How much does it cost?
So, how much will it cost you? For a 7-night Mark warner ski trip departing on 17 April at Chalet Hotel Ecrin de Val Claret you’d pay £549 per adult and £314 per child.
That includes flights, resort transfers, accommodation, breakfast, afternoon tea and three-course dinner with wine, lift pass collection service (not the lift pass itself) and free evening childcare.
On top of that, ski and boot hire cost £112 and a six-day Tignes lift pass costs £168, although I’d recommend paying £198 for an Espace Killy pass which also covers Val d’Isere. Don’t forget to have a look at their late deals!
Is a Mark Warner ski holiday for you? Here’s a checklist…
- Would you prefer to have transport arranged for you?
- Do you want breakfast, afternoon tea and dinner included?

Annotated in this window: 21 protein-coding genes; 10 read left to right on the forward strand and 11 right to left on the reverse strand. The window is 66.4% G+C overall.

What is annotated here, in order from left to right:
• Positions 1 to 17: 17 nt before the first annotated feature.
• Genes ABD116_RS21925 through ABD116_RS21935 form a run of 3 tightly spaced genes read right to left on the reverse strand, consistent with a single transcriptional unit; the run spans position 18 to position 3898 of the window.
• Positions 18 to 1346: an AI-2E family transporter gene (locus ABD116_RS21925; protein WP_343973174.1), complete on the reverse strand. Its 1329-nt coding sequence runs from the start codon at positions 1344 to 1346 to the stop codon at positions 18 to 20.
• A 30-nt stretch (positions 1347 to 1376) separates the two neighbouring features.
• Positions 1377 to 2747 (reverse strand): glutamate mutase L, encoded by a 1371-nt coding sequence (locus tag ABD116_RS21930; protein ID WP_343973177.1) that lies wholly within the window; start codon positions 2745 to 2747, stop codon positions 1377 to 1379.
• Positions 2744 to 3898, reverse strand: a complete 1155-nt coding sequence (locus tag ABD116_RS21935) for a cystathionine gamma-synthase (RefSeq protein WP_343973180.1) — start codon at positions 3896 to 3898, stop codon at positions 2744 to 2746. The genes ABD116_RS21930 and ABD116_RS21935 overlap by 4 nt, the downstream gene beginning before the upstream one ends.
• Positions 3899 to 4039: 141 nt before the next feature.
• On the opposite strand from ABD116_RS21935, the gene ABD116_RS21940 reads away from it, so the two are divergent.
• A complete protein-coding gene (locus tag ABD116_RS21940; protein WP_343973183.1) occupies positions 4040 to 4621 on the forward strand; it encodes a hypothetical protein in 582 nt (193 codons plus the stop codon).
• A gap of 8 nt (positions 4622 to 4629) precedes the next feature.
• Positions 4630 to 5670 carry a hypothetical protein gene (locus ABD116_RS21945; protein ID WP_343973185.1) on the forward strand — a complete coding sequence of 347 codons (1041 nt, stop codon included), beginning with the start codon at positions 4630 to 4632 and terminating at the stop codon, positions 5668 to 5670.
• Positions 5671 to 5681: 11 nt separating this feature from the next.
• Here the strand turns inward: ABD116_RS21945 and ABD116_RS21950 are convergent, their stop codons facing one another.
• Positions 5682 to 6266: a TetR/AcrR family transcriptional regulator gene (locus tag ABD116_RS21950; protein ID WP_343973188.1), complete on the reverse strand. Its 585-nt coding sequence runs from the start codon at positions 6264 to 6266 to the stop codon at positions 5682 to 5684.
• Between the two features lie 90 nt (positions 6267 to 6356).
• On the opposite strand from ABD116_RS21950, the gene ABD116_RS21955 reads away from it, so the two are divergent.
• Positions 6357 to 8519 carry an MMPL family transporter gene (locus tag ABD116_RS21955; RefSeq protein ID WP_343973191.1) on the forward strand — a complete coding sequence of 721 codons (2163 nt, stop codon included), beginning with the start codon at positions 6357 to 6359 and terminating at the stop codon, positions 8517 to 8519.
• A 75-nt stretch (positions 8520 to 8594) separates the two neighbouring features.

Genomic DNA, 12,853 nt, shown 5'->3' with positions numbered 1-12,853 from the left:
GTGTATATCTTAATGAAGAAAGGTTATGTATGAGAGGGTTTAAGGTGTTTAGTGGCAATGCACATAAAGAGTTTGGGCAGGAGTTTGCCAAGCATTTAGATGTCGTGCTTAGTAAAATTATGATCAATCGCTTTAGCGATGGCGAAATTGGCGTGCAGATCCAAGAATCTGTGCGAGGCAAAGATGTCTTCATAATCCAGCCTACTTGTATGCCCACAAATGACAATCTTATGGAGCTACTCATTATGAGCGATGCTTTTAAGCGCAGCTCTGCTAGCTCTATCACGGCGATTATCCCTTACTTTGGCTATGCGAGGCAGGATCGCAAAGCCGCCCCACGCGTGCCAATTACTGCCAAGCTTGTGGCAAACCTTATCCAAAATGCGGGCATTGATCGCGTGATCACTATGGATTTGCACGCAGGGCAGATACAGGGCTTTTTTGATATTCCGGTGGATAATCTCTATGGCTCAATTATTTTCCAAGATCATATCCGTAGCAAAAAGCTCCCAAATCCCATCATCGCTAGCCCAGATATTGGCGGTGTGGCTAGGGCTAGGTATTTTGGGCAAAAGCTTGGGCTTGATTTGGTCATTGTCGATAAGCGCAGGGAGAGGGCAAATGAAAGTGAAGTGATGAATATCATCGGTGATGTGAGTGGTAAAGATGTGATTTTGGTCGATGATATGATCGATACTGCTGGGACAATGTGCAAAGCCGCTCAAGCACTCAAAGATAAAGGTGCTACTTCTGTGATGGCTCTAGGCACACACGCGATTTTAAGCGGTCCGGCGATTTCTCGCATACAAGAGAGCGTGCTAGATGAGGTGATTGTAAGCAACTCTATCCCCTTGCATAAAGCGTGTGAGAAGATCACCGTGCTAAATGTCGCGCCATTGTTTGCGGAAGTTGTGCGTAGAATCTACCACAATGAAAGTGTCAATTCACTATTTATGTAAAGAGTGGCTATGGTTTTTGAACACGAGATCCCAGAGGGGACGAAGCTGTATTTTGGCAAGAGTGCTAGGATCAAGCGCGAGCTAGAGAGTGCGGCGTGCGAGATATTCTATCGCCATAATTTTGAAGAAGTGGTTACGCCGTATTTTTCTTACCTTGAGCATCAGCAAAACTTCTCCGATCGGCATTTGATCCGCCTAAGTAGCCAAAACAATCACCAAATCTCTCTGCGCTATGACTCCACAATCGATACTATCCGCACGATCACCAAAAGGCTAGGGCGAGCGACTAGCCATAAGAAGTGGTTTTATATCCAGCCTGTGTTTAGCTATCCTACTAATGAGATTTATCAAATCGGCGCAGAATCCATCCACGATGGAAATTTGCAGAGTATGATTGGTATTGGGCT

- Would you like a heated locker for all your ski gear?
- Do you want a fuss-free experience?
- Are you coming with children?
- Would you like gym, pool and spa facilities in your hotel?
- Can you pay more than £500 per person, plus at least £168 for a lift pass?
If you said yes to at least three of the above points, I think you’d have a fantastic time and should definitely consider booking a Mark Warner ski trip.
Have you ever travelled with Mark Warner or been on a package ski trip? What was your experience like?